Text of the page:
In fact, Magnitude EK is one of the longest-standing ones out there, being offered in underground forums since 2013. According to the latest Kaspersky analysis dedicated to the exploit kit, Magnitude has switched its focus to distribute ransomware specifically to users from Asia Pacific countries, via the method of malvertising.
Evolution of the Magnitude Exploit Kit
According to the researchers, the exploit kit is actively supported and has been improved constantly. One of the most noteworthy changes seen in the EK is the employment of a more recent vulnerability known as, CVE-2019-1367 in Internet Explorer. This particular vulnerability was originally discovered as an exploited zero-day in the wild. Furthermore, Magniture’s operators are now using a previously unknown elevation of privilege exploit for CVE-2018-8641 which seems to have been developed by a prolific exploit writer, Kaspersky says.
What vulnerabilities has Magnitude EK been using?
Like most exploit kits available, in 2019 Magnitude EK primarily utilized CVE-2018-8174. However, its operators were the first to adopt to the much newer CVE-2019-1367 vulnerability, and they have been using it as their primary exploit since February 11, 2020, Kaspersky notes. The attackers reused the original zero-day exploit and just modified it with their own shellcode and obfuscation.
What is CVE-2019-1367?
The bug could allow attackers to perform remote attacks with the purpose of gaining access over a system. The vulnerability is a scripting engine memory corruption issue, which was discovered by Clément Lecigne of Google’s Threat Analysis Group.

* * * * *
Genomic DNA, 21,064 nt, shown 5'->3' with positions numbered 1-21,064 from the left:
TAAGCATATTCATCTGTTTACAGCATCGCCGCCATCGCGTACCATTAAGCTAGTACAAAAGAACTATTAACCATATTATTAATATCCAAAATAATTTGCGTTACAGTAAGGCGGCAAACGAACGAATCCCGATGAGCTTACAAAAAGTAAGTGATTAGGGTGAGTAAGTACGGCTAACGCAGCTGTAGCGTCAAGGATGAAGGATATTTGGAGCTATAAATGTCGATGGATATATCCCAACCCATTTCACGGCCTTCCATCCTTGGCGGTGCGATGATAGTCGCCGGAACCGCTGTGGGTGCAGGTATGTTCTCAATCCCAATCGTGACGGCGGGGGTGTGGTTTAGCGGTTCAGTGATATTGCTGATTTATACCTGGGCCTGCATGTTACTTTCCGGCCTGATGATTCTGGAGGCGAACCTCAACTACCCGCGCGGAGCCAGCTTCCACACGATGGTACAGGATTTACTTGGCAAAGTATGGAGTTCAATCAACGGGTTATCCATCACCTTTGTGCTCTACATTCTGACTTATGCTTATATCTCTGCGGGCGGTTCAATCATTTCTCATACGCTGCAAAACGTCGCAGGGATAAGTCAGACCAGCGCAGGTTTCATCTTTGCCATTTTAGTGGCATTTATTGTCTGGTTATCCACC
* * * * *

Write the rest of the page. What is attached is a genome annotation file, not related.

An attack based on the CVE-2019-1367 exploit could be launched via email (malspam) or by tricking the user into visiting a maliciously crafted website. It should be mentioned that the targeted browser is Internet Explorer, which continues to be used by a large userbase.
Magnitude EK dropping its own ransomware payload
Another curious fact about Magnitude is that its operators are using its own ransomware payload in their attacks. This ransomware comes with a temporary encryption key and a list of domain names which the attackers change frequently. Victim’s files are encrypted using Microsoft CryptoAPI as well as Microsoft Enhanced RSA and AES Cryptographic Provider (PROV_RSA_AES).
The initialization vector (IV) is generated pseudo randomly for each file and a 0x100 byte long blob with encrypted IV is appended to the end of the file. The ransomware doesn’t encrypt the files located in common folders such as documents and settings, appdata, local settings, sample music, tor browser, etc. Before encryption, the extensions of files are checked against a hash table of allowed file extensions that contains 715 entries.
Of course, a ransom note is also dropped in each folder with encrypted files and at the end a notepad.exe process is created to display the ransom note. To conceal the origin of the executed process, this ransomware deploys either the “wmic process call create” technique or “pcalua.exe –a … -c …”. After encryption the ransomware also attempts to delete backups of the files with the help of the “wmic shadowcopy delete” command executed with an UAC-bypass, Kaspersky discovered.